The entire history of Justyna’s medical treatment as laid out before the court (and therefore also the public, in due course) is highly sensitive personal information. It is therefore arguable that the court could have taken a view in line with the fundamental principles of data protection and accepted the existence of a confidentiality imperative in these circumstances.
The court does not appear to have properly considered the interests of the children involved in this case. Whilst they were not parties to the action, their lives would be directly affected by the outcome of this application. If their mother was identified then they would automatically also become identifiable.
There is a strong body of case law in support of preserving the rights of children who could, through no fault of their own, become identifiable as a result of the involvement of one/both of their parents in legal action. These cases range from ZH (Tanzania) v SSHD  UKSC 4 (an immigration case) and ETK v News Group Newspapers Ltd  EWCA Civ 439 through to PJS v News Group Newspapers Ltd  UKSC 26. ETK and PJS involved applications for a privacy injunction by celebrity parents relating to allegations of private and sexual behaviour which the then News of the World (ETK) and The Sun (PJS) newspapers wished to publish.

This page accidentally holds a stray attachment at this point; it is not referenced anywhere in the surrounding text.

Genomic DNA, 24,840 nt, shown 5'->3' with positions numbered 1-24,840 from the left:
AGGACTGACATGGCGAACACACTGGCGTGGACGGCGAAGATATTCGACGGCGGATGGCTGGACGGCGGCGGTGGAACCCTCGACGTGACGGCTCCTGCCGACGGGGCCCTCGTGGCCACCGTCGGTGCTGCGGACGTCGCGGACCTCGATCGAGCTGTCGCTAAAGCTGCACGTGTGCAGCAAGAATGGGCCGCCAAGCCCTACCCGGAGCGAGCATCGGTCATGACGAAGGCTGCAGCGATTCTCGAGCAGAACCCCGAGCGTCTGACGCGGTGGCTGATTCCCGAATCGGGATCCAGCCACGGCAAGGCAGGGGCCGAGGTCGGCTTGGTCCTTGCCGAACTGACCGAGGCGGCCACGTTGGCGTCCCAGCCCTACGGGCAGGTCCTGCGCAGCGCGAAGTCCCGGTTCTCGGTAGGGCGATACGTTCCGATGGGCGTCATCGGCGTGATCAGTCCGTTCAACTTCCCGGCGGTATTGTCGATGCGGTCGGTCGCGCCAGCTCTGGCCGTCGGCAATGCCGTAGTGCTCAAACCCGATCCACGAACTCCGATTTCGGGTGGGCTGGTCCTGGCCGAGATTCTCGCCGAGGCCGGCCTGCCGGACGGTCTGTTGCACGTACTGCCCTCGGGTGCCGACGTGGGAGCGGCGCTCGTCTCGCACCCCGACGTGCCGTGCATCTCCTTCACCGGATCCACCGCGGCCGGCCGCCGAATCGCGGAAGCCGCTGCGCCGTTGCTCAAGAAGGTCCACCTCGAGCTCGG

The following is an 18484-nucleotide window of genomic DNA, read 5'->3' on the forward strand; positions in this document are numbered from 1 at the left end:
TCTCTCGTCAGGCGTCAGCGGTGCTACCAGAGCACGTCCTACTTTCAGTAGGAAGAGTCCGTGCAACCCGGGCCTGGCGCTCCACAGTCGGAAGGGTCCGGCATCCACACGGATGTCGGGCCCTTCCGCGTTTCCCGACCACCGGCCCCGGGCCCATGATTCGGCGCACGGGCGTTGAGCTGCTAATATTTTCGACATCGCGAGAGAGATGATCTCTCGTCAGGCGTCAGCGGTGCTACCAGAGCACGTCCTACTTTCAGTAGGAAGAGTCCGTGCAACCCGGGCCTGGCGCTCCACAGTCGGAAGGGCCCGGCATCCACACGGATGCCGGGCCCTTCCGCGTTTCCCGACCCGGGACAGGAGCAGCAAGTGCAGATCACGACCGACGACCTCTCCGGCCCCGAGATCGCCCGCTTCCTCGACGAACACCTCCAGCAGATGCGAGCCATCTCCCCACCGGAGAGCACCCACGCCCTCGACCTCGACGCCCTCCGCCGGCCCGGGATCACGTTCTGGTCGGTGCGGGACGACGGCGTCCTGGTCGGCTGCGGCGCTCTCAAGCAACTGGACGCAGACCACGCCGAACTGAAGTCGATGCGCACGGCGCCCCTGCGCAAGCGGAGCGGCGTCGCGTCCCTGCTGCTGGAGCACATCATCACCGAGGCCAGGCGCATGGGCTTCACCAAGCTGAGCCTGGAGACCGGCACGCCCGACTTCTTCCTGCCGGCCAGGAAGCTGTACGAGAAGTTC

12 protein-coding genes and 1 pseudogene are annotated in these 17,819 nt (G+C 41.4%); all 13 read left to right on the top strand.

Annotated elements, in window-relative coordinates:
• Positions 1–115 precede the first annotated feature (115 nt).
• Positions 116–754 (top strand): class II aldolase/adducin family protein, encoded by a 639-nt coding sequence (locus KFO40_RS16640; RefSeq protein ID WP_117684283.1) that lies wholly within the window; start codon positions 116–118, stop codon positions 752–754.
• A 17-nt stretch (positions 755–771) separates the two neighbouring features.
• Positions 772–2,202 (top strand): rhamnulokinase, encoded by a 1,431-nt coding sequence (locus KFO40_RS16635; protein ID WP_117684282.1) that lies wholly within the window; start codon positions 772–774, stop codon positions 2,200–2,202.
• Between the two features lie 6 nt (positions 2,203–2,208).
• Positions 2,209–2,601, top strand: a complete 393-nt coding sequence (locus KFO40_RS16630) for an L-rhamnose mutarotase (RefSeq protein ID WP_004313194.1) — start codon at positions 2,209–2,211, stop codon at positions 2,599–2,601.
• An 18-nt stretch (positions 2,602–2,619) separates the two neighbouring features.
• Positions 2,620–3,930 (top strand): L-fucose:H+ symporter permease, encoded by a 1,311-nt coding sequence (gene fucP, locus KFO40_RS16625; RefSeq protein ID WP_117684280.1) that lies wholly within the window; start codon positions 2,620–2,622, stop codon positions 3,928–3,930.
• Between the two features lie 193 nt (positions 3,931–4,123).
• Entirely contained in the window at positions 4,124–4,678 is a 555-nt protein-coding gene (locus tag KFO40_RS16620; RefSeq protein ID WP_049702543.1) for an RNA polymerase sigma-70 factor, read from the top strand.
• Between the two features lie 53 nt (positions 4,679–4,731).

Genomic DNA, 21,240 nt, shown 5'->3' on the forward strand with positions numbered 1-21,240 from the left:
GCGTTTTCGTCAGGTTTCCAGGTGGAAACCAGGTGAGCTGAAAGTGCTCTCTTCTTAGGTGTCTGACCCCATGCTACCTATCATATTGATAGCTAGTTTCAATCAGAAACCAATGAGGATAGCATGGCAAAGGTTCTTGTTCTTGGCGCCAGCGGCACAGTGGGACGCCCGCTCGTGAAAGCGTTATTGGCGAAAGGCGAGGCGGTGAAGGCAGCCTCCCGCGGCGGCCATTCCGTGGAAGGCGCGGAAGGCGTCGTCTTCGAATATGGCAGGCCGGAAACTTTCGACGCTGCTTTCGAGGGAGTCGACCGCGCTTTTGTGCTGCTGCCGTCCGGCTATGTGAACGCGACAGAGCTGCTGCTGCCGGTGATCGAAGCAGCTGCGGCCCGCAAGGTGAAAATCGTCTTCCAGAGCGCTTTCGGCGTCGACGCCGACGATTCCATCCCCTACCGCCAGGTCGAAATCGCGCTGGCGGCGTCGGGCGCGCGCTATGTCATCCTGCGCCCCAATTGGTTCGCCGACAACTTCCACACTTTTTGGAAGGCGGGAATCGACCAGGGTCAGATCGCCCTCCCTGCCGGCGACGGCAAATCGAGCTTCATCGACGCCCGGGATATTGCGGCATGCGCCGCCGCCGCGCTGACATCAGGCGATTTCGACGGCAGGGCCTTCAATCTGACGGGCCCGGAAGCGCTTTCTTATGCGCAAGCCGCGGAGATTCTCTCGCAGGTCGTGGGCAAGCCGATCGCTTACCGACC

In all three cases, the balancing act between the Article 8 rights of the children of the parents involved and Article 10 rights of the media came down in favour of the children’s right to protection of their private and family lives. In ZH (Tanzania), Baroness Hale stated:
“the best interests of the child must be a primary consideration. This means that they must be considered first.”
In ETK, the Court of Appeal invoked the provisions of the UN Convention of the Rights of the Child 1989 and Article 24 of the European Union’s Charter of Fundamental Rights.
Article 3(1) of the UNCRC provides that:
“In all actions concerning children, whether undertaken by public or private social welfare institutions, courts of law, administrative authorities or legislative bodies, the best interests of the child shall be a primary consideration.”